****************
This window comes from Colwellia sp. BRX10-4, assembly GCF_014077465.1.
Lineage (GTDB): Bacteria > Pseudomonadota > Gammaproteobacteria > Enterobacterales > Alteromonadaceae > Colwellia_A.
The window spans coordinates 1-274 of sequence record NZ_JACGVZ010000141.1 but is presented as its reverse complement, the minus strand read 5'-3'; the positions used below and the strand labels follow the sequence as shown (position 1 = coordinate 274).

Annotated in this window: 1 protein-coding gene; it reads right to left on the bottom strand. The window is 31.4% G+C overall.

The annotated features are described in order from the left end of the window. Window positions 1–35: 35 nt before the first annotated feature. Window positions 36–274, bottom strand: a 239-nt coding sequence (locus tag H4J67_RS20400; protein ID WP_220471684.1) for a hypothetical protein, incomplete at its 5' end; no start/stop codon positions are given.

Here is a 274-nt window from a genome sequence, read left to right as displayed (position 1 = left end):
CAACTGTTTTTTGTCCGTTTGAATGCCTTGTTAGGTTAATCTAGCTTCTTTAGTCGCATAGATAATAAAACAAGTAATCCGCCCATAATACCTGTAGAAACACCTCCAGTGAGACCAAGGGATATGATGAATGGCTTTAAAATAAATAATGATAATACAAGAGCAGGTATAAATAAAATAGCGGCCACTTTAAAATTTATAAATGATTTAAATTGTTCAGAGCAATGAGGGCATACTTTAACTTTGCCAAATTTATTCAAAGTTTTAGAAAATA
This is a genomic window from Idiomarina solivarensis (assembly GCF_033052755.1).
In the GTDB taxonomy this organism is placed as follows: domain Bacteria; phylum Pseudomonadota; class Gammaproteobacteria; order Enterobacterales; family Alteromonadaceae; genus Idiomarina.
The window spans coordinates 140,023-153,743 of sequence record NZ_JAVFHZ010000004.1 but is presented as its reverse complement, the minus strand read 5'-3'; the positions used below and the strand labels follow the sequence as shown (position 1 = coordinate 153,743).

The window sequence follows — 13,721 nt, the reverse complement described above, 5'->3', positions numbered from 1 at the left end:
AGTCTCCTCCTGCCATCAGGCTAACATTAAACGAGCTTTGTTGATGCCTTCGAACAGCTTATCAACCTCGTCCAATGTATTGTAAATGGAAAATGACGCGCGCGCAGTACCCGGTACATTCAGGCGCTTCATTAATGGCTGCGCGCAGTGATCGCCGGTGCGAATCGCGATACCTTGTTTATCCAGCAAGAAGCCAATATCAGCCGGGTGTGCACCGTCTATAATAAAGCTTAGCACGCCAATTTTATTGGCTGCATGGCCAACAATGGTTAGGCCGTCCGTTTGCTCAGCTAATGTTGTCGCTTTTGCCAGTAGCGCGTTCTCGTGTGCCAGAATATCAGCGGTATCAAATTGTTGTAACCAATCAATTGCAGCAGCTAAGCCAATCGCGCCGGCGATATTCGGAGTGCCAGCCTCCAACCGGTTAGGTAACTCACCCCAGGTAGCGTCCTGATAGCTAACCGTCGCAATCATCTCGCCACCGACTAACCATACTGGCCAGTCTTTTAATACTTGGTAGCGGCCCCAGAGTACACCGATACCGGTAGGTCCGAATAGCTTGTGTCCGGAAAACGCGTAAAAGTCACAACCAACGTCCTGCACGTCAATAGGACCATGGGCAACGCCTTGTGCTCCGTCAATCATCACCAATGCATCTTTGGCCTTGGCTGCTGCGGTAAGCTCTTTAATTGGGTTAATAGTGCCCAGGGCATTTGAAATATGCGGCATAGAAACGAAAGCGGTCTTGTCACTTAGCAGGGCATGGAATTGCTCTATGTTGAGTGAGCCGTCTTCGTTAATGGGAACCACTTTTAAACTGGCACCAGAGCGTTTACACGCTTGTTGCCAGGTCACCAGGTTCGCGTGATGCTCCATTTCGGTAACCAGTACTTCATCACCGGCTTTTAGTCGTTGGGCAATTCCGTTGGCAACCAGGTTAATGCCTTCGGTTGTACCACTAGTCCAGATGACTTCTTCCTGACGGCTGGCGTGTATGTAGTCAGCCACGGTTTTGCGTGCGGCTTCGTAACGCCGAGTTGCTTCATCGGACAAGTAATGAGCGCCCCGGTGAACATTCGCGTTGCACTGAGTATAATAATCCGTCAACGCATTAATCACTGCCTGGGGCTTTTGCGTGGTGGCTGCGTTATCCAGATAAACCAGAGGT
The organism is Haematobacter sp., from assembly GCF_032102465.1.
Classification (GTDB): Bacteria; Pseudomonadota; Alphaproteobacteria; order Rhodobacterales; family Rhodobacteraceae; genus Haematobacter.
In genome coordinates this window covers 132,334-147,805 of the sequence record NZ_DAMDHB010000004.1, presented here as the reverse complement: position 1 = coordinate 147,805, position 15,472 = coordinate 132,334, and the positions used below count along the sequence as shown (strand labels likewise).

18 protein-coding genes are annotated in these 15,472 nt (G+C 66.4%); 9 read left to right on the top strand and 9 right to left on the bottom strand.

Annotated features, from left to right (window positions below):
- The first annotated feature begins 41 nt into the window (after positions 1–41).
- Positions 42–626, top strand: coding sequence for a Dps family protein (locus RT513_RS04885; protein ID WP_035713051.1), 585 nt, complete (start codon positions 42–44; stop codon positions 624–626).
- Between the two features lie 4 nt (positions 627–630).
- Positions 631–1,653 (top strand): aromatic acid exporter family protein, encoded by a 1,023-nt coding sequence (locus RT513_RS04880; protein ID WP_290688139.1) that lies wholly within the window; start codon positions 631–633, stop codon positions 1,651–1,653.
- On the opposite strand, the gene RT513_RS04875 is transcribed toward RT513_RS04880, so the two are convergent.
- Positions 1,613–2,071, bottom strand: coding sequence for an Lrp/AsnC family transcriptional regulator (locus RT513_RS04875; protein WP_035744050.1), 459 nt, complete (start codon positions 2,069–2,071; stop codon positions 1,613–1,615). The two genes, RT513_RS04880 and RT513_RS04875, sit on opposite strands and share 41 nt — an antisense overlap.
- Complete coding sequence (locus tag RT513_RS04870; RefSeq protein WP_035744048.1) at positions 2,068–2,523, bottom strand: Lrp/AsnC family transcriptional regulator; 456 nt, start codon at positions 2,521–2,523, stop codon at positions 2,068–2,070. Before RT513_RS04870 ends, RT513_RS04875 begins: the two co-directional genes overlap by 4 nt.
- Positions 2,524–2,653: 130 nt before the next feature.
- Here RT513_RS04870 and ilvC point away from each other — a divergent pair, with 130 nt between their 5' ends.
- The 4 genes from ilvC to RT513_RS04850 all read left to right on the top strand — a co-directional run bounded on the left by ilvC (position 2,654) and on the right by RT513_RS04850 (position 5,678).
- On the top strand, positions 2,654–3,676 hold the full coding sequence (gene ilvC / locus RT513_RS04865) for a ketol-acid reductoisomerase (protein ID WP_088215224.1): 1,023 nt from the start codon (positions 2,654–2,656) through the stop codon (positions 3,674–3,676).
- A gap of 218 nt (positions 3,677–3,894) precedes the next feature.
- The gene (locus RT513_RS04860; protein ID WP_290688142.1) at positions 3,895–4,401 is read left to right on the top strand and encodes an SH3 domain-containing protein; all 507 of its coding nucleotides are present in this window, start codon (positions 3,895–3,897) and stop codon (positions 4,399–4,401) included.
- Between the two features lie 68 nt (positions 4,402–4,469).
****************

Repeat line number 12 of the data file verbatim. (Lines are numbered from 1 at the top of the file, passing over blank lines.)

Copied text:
AGTCTCCTCCTGCCATCAGGCTAACATTAAACGAGCTTTGTTGATGCCTTCGAACAGCTTATCAACCTCGTCCAATGTATTGTAAATGGAAAATGACGCGCGCGCAGTACCCGGTACATTCAGGCGCTTCATTAATGGCTGCGCGCAGTGATCGCCGGTGCGAATCGCGATACCTTGTTTATCCAGCAAGAAGCCAATATCAGCCGGGTGTGCACCGTCTATAATAAAGCTTAGCACGCCAATTTTATTGGCTGCATGGCCAACAATGGTTAGGCCGTCCGTTTGCTCAGCTAATGTTGTCGCTTTTGCCAGTAGCGCGTTCTCGTGTGCCAGAATATCAGCGGTATCAAATTGTTGTAACCAATCAATTGCAGCAGCTAAGCCAATCGCGCCGGCGATATTCGGAGTGCCAGCCTCCAACCGGTTAGGTAACTCACCCCAGGTAGCGTCCTGATAGCTAACCGTCGCAATCATCTCGCCACCGACTAACCATACTGGCCAGTCTTTTAATACTTGGTAGCGGCCCCAGAGTACACCGATACCGGTAGGTCCGAATAGCTTGTGTCCGGAAAACGCGTAAAAGTCACAACCAACGTCCTGCACGTCAATAGGACCATGGGCAACGCCTTGTGCTCCGTCAATCATCACCAATGCATCTTTGGCCTTGGCTGCTGCGGTAAGCTCTTTAATTGGGTTAATAGTGCCCAGGGCATTTGAAATATGCGGCATAGAAACGAAAGCGGTCTTGTCACTTAGCAGGGCATGGAATTGCTCTATGTTGAGTGAGCCGTCTTCGTTAATGGGAACCACTTTTAAACTGGCACCAGAGCGTTTACACGCTTGTTGCCAGGTCACCAGGTTCGCGTGATGCTCCATTTCGGTAACCAGTACTTCATCACCGGCTTTTAGTCGTTGGGCAATTCCGTTGGCAACCAGGTTAATGCCTTCGGTTGTACCACTAGTCCAGATGACTTCTTCCTGACGGCTGGCGTGTATGTAGTCAGCCACGGTTTTGCGTGCGGCTTCGTAACGCCGAGTTGCTTCATCGGACAAGTAATGAGCGCCCCGGTGAACATTCGCGTTGCACTGAGTATAATAATCCGTCAACGCATTAATCACTGCCTGGGGCTTTTGCGTGGTGGCTGCGTTATCCAGATAAACCAGAGGT